From The Ergoweb® Learning Center

Not All States Are Created Equal In Cost of Work Injuries

Businesses in West Virginia, Alaska and Wyoming watch out — the total cost of work related fatal and disabling injury/illness cases per employed worker can be up to three times more expensive in these states when compared to other states, says a new study.


The primary reason for this variation, said authors Waehrer et al, is the composition of industry mix within a state: those states with a higher percentage of workers in mining, transportation/public utilities, agriculture service/forestry/fishing, and farming had a higher cost per employed worker.


The 1993 Bureau of Labor Statistics’ Annual Survey and the Census of Fatal Occupational Injuries were used to identify case incidence, diagnosis, and lost time.  Direct cost, indirect cost and quality of life costs were estimated from multiple references including the Detailed Claims Information dataset, the National Health Interview Survey, Current Population Survey, occupational injury/illness jury verdicts, and other published studies. 


The states found to have the highest cost per employed worker were West Virginia ($1979), Alaska ($1978), Wyoming ($1602), Kentucky ($1424), and Mississippi ($1344).  New Hampshire ($650), Massachusetts ($658), Minnesota ($673), Delaware ($673) and South Carolina ($688) had the lowest cost per employed worker.  The total cost of 1993 work-related fatal and nonfatal disabling injury/illnesses for all states combined was estimated to be over $78 billion.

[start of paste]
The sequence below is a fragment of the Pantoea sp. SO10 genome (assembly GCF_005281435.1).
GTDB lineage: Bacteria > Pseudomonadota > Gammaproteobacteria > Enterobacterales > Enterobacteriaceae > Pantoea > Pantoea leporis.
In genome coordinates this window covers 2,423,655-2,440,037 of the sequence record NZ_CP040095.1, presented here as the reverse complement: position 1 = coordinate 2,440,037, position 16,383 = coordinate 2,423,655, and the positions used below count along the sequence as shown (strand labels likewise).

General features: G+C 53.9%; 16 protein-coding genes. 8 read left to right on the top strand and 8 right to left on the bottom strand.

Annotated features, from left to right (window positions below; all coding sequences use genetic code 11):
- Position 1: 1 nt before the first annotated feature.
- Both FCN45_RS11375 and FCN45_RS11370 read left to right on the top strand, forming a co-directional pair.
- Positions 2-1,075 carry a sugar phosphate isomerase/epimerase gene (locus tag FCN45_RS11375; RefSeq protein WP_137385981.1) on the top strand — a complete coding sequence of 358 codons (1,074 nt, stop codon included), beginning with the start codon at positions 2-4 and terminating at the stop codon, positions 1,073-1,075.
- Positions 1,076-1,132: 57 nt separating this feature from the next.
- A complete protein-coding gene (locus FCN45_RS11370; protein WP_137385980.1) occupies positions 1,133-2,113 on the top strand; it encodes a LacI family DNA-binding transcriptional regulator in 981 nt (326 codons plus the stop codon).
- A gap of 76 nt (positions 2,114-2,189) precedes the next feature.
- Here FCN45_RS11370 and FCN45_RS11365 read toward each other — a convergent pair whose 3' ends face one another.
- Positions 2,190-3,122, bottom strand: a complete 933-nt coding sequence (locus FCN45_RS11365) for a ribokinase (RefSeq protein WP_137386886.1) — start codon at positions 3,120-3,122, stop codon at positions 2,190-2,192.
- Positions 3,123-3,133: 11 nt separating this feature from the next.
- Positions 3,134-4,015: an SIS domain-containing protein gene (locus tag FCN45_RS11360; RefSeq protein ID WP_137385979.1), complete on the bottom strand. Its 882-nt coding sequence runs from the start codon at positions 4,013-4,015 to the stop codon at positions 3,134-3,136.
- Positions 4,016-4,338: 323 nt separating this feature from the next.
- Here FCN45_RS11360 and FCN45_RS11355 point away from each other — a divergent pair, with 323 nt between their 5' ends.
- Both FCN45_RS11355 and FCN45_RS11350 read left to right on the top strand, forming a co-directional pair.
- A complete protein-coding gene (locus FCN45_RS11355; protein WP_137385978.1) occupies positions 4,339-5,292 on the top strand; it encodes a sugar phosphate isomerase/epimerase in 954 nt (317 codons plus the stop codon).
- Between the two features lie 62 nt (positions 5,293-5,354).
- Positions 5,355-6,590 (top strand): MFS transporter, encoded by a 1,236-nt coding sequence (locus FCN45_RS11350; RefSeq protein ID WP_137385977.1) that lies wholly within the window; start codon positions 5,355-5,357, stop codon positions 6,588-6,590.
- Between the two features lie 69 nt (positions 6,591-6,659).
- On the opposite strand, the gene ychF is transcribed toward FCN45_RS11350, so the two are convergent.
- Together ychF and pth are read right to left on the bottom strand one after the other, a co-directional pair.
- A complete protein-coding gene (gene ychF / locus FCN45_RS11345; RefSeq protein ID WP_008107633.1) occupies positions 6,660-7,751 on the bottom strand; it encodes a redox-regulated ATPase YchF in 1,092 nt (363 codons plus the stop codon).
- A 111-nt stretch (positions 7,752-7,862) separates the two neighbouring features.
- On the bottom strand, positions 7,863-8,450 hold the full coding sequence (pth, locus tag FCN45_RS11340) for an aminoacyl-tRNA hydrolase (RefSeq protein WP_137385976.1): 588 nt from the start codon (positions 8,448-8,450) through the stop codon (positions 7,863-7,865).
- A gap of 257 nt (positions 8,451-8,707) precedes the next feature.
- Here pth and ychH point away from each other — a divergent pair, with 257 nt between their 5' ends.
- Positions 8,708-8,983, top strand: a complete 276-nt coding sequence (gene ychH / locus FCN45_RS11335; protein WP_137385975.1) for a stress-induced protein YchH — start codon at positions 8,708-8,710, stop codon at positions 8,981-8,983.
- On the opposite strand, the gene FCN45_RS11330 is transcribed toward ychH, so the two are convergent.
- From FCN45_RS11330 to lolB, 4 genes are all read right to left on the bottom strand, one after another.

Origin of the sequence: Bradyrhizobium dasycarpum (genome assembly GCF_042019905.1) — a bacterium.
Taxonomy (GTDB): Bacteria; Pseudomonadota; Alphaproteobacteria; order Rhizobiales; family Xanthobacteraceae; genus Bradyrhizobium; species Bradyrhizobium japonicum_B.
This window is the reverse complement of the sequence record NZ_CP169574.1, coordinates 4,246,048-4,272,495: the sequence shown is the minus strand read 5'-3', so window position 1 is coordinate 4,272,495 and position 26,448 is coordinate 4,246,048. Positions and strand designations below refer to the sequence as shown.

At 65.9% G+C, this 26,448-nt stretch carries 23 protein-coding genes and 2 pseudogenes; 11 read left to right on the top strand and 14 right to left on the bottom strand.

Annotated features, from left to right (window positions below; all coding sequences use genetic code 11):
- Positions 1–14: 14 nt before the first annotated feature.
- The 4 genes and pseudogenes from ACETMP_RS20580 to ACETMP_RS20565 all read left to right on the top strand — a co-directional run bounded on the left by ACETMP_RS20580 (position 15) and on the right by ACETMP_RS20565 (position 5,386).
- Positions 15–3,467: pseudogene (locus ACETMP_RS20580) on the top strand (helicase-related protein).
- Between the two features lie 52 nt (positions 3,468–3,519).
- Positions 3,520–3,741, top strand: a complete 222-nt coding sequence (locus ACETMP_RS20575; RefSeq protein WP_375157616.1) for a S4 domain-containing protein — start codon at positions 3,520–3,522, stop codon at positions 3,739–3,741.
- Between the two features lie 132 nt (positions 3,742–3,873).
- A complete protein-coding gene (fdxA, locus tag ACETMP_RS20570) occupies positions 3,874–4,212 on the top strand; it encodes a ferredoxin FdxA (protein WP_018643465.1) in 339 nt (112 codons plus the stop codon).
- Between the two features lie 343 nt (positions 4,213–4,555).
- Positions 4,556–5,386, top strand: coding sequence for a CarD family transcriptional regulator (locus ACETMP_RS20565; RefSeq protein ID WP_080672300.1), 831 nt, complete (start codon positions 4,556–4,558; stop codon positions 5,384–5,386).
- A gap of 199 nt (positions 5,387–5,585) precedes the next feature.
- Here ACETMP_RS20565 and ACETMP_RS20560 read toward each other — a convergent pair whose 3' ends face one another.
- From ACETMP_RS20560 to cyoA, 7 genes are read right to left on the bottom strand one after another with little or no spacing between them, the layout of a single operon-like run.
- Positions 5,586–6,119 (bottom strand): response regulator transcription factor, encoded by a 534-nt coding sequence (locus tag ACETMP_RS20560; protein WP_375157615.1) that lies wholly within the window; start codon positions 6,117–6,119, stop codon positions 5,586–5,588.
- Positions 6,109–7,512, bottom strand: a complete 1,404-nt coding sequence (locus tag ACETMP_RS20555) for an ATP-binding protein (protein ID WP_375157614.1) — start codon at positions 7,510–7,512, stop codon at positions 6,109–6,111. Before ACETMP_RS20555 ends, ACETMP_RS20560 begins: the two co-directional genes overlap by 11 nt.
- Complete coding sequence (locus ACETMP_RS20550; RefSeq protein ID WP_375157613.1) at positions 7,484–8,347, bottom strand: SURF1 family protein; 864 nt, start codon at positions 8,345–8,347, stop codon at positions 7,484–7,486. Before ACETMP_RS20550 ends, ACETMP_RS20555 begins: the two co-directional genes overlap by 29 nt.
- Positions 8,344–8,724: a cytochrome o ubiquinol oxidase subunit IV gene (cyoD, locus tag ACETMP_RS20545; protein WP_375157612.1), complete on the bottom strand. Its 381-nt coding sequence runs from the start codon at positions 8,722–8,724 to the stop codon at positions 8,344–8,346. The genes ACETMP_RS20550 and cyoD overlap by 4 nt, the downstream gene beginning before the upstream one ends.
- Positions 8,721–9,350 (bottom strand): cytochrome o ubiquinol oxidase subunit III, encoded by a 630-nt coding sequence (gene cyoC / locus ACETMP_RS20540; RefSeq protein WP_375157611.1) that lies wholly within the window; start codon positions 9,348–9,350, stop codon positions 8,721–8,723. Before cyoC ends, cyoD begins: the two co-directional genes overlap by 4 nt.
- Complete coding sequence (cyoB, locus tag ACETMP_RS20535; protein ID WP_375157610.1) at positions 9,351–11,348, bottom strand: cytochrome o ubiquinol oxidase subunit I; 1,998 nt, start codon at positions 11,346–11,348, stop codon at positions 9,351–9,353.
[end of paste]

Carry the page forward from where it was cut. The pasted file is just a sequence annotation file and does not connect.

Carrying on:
However, the authors pointed to some shortcomings found in their calculations including the un-timeliness of using 1993 data, and the fact that the study mimics some of the problems with the  BLS Annual Survey in that it does not consider public employees, farms with fewer than 11 employees, the self-employed, and some workers in private household occupations.



G Waehrer, J P Leigh, D Cassady, and T R Miller. “Costs of Occupational Injury and Illness Across States.” Journal of Occupational and Environmental Medicine 46: 1084-1095, 2004.

This article originally appeared in The Ergonomics Report™ on 2004-12-21.